I Was Almost Kidnapped

Yes, you read that right. I was almost kidnapped. This blog post is a mite different from anything I’ve shared on here. It’s darker, a piece of me I still actively sometimes struggle with. The other day I mentioned the effect a past experience had on me to a friend. She asked me a crucial question, during our conversation and I truly wanted to laugh. Not that the experience or the question was in any way humorous. It’s just that the question highlighted how little value the Jamaican culture places on mental health and well being. As a whole, the average Jamaican isn’t counselled following a traumatic experience. We simply ‘move on’ or learn to cope. Invariably, some of us better than others.

Why Now?

So why share my experience now? In highlight of the above-mentioned. That ‘average Jamaican’ who wasn’t counselled after an experience that not only left me racked with fear, but spearheaded decisions made thereafter and continue to plague me today. I walk around with an ingrained fear for my daughter and my sisters, and though I casually discuss these fears in relation to crime ever so often, it remains a part of my everyday life. I often wish I did have someone to talk to. I’m about to celebrate my twenty-ninth birthday in a month and this experience occurred thirteen years ago. While I have moved on from it, I’m not over it. Not by any stretch of the imagination.

The Back Story

I lived with my mother and three younger sisters in a community in Linstead, St. Catherine. While my dad lived a few minutes away, he was ever-present in our lives. He was never farther than the end of a phone call. We saw him a few times a week even though he worked in Kingston, heading out before dawn lit the morning sky and returning only around dusk.

That Night…

I was sixteen, having started fifth form about a month before. My mother was out that night, not yet back the market, where she sold goods. As I contended with some family issues, the need arose to venture into a neighbouring neighbourhood to the shop.

I remember that I was angry, and annoyed at the situation and at having to go. I felt it was avoidable, and left on my shoulders. I never particularly liked the community I was venturing into, certainly didn’t appreciate the distance. So, I called a friend to accompany me. I should mention said male friend was twice my age, and more or less, tongues wagged as they usually did that we were intimately involved. We weren’t.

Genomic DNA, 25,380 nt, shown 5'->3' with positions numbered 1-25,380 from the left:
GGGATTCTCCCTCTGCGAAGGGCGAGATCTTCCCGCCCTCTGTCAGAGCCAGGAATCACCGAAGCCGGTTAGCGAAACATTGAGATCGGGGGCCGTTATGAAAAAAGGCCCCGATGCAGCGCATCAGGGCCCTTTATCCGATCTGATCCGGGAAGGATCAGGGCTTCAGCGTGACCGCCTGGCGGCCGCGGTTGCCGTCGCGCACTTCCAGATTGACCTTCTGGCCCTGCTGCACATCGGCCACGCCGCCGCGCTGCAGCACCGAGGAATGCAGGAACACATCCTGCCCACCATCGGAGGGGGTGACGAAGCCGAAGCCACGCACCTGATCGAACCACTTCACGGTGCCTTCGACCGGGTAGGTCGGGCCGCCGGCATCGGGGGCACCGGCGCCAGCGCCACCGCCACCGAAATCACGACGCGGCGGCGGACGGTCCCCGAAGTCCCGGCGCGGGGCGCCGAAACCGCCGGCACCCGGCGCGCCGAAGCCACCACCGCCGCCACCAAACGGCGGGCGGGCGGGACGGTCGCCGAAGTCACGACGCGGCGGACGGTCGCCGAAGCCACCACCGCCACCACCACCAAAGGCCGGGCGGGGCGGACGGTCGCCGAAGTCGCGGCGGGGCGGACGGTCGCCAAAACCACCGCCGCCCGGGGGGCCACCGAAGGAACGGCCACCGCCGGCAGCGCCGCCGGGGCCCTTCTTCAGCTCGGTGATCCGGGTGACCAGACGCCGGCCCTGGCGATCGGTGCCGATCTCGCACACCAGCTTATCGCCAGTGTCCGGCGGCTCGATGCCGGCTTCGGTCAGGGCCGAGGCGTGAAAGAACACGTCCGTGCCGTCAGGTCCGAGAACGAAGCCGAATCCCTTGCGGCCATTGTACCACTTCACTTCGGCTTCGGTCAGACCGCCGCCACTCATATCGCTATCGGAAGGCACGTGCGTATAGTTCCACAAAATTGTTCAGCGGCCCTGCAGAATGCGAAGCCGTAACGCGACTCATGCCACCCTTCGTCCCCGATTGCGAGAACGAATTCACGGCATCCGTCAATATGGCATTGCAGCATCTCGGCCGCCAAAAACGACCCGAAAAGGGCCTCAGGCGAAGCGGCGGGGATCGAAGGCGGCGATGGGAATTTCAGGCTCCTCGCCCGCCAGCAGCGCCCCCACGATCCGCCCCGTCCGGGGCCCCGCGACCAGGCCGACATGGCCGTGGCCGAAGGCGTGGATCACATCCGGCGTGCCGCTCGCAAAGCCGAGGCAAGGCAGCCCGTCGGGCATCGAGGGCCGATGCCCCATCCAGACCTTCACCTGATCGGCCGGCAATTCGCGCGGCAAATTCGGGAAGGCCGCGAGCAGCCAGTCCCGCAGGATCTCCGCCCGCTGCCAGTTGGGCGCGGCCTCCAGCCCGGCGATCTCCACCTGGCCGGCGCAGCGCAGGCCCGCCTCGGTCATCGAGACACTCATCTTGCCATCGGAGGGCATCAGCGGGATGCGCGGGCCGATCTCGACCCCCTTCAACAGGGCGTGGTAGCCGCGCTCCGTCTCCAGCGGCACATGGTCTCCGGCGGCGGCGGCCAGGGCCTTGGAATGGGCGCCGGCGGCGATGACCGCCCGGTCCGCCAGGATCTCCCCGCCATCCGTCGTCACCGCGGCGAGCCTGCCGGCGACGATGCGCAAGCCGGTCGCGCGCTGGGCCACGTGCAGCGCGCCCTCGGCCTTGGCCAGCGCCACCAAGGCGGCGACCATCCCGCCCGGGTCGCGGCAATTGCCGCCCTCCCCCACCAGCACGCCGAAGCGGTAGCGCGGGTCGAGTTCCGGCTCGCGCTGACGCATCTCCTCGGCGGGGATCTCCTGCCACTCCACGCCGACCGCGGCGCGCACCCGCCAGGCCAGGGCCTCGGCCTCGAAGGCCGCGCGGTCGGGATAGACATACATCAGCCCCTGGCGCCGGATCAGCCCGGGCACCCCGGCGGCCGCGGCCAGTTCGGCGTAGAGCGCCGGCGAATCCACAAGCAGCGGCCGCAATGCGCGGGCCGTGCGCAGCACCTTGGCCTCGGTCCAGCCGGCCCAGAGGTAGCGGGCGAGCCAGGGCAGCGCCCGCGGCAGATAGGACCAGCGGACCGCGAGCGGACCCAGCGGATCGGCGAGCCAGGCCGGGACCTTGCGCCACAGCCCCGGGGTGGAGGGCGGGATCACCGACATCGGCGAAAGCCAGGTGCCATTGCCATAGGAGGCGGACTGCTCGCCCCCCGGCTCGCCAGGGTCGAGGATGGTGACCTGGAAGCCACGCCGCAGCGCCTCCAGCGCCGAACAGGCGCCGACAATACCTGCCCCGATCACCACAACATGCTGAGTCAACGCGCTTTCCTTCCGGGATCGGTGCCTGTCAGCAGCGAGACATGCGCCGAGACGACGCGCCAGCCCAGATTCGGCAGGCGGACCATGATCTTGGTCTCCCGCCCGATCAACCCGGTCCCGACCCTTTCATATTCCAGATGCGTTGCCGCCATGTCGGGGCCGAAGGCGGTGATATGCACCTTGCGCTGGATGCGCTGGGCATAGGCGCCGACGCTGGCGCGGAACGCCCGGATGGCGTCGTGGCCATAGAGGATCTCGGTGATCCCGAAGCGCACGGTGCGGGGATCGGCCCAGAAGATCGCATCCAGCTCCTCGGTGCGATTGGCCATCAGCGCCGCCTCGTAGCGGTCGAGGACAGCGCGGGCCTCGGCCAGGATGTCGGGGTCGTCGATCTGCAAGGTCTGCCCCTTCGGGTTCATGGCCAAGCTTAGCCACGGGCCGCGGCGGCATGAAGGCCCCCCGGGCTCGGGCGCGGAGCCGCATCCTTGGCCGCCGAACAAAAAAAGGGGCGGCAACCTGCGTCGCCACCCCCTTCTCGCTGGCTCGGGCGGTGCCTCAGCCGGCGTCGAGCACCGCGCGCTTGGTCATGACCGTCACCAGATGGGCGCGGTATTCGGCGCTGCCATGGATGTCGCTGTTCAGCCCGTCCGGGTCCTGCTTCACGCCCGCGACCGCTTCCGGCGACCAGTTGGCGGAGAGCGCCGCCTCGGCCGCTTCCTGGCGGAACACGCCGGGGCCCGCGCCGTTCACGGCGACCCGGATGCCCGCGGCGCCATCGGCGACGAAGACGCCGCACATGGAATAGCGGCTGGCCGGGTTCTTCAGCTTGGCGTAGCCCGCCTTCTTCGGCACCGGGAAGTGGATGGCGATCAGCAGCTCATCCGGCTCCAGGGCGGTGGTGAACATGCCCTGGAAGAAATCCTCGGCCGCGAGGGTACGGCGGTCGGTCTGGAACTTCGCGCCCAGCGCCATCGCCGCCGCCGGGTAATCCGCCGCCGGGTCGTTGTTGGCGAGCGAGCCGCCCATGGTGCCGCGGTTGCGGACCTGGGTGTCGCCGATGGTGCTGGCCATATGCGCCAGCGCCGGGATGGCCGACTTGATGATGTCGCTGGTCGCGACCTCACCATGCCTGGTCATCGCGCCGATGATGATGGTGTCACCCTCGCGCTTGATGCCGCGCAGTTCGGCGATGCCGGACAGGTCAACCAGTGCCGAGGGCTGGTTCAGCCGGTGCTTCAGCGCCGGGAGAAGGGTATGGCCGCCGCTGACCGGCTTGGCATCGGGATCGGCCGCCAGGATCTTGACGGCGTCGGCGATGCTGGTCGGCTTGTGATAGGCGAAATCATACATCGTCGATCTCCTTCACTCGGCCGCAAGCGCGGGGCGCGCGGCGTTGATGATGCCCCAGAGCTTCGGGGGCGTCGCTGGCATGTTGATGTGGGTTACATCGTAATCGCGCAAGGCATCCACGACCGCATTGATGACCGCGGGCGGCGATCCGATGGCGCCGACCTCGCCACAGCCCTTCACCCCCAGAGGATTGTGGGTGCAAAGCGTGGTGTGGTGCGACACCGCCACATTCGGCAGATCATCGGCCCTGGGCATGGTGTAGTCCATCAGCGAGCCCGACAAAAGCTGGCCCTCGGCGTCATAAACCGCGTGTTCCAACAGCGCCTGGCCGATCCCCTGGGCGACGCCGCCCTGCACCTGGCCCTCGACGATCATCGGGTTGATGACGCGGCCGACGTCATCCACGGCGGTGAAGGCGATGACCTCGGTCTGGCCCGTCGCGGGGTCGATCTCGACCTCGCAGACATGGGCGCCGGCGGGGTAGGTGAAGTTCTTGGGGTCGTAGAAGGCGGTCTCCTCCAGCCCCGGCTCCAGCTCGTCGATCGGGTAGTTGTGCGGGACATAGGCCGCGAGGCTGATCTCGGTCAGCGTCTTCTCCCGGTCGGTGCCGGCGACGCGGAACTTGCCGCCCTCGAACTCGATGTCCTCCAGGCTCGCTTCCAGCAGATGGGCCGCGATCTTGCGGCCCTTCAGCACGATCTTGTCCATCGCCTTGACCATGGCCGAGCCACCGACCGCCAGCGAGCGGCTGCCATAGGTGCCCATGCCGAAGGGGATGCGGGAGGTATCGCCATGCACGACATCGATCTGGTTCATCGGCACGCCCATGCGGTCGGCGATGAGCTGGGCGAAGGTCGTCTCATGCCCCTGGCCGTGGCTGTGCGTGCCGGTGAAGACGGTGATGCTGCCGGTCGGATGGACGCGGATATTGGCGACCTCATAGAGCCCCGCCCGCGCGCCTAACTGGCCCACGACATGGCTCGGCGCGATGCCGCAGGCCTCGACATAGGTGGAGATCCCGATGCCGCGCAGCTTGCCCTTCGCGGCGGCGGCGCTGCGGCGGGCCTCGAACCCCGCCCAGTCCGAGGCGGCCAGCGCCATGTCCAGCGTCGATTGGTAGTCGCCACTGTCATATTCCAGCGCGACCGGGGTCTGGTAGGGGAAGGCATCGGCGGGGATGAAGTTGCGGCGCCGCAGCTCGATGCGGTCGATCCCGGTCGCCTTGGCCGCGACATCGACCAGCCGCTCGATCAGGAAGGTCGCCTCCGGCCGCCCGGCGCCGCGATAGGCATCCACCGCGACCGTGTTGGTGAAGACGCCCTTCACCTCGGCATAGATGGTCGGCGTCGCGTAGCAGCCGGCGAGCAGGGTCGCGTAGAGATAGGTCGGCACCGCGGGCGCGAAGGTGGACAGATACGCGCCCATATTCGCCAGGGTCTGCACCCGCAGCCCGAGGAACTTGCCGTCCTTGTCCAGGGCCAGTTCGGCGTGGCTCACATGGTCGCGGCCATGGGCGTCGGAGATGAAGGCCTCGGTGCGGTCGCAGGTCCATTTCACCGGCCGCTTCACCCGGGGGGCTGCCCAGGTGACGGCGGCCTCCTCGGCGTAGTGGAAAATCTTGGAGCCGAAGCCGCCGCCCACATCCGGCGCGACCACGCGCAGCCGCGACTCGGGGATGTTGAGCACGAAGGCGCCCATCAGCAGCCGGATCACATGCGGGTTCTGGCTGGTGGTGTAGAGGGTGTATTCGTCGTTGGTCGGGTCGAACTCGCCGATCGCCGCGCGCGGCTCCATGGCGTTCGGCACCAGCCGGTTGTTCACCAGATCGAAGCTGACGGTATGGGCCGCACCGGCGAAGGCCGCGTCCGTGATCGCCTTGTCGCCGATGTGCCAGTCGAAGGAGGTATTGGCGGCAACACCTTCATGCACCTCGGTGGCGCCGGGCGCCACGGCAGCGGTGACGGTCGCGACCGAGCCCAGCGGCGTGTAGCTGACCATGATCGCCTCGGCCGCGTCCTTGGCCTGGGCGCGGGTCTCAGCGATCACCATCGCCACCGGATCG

But the closer we got the more people talked, and if you know Shandean, then and now, you know I didn’t well care what anyone thought. When I asked him to come with, he came, only asking briefly my reason for needing to go. On the way to, I vented. He listened. That’s all I needed. On our way out of the community, we ran into my mother coming in. I told her where I was going we continued in opposite directions. She too was okay with my friend going with me.

We got to the shop, made the purchase and began the trek back to my house. We’d fallen silent by this time, and walking into the ‘lane’ on either side of the fairly narrow road. It was bare except for us. It wasn’t unusual, it didn’t bother me. People had their doors open. You could hear chatter and televisions blaring as you walked by. In the distance, you could hear that it was busier the farther you walked.

My house was perched at the top of a small but steep hill. Just before the hill started, the road split into two. The tangent hill was small too, but a steeper. When the white Corolla appeared, I noticed it was unfamiliar and wondered passively why it was so heavily tinted. It slowly made its way towards the exit, towards us. The speed wasn’t unusual. The rough terrain of the road required vehicles to move in a similar fashion. I simply removed myself from the way.

My friend had by this time ventured a meter or two ahead, still on the opposite side of the road. The car inched its way past me. When the back door reached me, I heard it.

The tires screeched, noisily bring the car to a halt. In a huff of marl dust, the back door of the car swung open and a man, with his face covered with a black handkerchief, alighted quickly and rushed to me.

I started screaming immediately and uncontrollably. Instinct caused me to recoil from his grasp retreat hastily, except it was into the arms of the driver. He wrapped his arm across my upper body and began to pull me. In flight mode my body went rigid, refusing to be pulled inside. Cold metal pressed against my face as he let go my body in favour of my arm, threatening to hit me in the face with the gun if I didn’t stop screaming.

I wanted to.

I tried to.

I couldn’t.

This happened in seconds.